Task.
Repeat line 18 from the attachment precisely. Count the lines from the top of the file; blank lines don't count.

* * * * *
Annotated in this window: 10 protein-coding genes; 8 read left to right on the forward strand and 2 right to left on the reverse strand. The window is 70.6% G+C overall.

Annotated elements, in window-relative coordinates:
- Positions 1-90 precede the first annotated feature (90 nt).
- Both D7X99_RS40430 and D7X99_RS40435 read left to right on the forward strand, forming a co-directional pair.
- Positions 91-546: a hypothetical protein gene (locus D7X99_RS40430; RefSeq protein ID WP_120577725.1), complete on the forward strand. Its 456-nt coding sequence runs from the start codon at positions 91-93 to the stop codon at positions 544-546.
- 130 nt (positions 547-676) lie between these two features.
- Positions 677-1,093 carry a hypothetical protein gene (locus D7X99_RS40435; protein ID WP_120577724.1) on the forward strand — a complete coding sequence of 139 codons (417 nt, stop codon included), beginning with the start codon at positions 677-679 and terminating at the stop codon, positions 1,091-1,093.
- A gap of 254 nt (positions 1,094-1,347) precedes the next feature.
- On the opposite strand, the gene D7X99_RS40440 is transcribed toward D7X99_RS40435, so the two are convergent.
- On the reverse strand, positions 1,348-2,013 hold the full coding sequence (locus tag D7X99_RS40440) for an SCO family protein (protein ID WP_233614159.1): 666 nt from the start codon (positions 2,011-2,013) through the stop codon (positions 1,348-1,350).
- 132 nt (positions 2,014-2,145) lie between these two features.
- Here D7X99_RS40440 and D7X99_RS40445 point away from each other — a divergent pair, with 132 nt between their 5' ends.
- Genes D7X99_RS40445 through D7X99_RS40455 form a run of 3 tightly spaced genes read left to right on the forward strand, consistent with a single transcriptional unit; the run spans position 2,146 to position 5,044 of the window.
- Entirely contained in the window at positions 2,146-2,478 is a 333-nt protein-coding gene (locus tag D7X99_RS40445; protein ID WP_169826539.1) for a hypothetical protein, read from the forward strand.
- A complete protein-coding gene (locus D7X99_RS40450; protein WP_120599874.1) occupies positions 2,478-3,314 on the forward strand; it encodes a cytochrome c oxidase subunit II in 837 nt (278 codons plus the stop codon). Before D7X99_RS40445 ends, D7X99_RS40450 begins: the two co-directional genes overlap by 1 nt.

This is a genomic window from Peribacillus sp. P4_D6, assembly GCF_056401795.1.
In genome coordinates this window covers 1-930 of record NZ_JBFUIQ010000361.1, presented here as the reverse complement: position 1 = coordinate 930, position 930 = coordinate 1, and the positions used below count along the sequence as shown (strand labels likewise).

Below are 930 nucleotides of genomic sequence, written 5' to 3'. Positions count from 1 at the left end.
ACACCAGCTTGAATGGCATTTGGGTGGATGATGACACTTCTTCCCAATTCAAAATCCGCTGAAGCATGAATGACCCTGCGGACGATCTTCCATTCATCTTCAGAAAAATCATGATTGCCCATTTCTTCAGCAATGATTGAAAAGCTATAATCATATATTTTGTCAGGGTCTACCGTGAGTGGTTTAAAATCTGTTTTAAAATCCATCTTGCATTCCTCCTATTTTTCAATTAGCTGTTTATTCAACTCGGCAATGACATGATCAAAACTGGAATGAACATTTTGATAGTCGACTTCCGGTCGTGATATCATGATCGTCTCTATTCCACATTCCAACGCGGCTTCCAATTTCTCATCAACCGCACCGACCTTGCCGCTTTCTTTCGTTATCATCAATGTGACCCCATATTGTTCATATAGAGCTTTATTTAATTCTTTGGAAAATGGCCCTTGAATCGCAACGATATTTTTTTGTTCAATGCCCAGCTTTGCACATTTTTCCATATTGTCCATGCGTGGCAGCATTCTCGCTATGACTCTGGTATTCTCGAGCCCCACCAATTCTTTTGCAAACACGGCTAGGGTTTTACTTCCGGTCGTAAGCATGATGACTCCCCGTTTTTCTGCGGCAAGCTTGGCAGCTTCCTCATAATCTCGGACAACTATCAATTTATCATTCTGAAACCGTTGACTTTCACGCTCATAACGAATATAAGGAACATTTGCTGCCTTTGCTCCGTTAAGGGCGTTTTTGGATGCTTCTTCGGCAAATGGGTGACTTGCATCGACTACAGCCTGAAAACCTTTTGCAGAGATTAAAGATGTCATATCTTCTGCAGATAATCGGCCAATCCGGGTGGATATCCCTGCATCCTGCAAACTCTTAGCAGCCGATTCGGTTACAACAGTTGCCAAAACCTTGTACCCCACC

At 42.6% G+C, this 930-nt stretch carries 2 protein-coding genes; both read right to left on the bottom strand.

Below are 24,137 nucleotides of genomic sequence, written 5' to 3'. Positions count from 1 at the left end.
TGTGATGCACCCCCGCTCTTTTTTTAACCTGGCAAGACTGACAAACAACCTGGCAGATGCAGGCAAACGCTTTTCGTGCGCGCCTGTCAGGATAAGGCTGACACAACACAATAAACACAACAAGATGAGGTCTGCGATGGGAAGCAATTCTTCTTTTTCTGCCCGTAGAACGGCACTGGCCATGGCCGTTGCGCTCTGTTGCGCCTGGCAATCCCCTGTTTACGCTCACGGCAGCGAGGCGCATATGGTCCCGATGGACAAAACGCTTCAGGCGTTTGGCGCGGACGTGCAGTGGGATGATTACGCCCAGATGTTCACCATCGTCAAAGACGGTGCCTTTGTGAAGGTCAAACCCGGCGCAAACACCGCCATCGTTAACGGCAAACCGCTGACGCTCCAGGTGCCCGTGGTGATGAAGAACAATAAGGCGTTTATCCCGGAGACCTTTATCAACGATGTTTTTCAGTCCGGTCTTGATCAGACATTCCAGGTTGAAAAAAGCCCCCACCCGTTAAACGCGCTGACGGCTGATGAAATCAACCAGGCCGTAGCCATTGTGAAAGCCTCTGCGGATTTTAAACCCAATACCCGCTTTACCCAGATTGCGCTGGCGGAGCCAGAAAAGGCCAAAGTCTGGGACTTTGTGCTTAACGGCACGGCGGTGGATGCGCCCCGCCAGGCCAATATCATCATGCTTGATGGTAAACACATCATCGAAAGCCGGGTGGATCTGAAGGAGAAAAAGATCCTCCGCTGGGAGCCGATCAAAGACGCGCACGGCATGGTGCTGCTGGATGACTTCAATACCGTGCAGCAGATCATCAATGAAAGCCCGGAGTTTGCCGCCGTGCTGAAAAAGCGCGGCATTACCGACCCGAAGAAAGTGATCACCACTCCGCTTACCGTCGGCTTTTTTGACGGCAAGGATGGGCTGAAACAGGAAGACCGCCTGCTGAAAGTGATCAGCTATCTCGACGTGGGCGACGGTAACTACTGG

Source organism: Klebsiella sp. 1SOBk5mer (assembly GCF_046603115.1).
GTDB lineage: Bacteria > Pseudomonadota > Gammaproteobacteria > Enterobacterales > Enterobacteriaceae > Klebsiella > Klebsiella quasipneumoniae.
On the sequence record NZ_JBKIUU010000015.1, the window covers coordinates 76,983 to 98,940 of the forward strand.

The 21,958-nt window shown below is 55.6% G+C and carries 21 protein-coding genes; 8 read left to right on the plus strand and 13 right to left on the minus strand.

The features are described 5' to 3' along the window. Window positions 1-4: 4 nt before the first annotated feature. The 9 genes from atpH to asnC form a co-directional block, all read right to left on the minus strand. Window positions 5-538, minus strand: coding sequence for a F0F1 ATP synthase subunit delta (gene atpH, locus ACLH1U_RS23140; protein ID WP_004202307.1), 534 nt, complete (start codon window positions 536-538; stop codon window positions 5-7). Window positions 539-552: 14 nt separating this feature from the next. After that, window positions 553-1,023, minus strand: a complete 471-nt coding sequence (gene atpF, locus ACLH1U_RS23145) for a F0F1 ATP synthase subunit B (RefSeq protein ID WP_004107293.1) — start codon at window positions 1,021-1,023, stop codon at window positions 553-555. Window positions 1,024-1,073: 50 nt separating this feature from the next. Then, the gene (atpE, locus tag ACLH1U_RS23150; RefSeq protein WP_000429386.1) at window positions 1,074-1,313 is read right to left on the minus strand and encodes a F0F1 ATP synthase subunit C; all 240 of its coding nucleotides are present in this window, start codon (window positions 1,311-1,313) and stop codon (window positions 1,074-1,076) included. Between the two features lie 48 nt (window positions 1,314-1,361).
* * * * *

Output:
Below are 930 nucleotides of genomic sequence, written 5' to 3'. Positions count from 1 at the left end.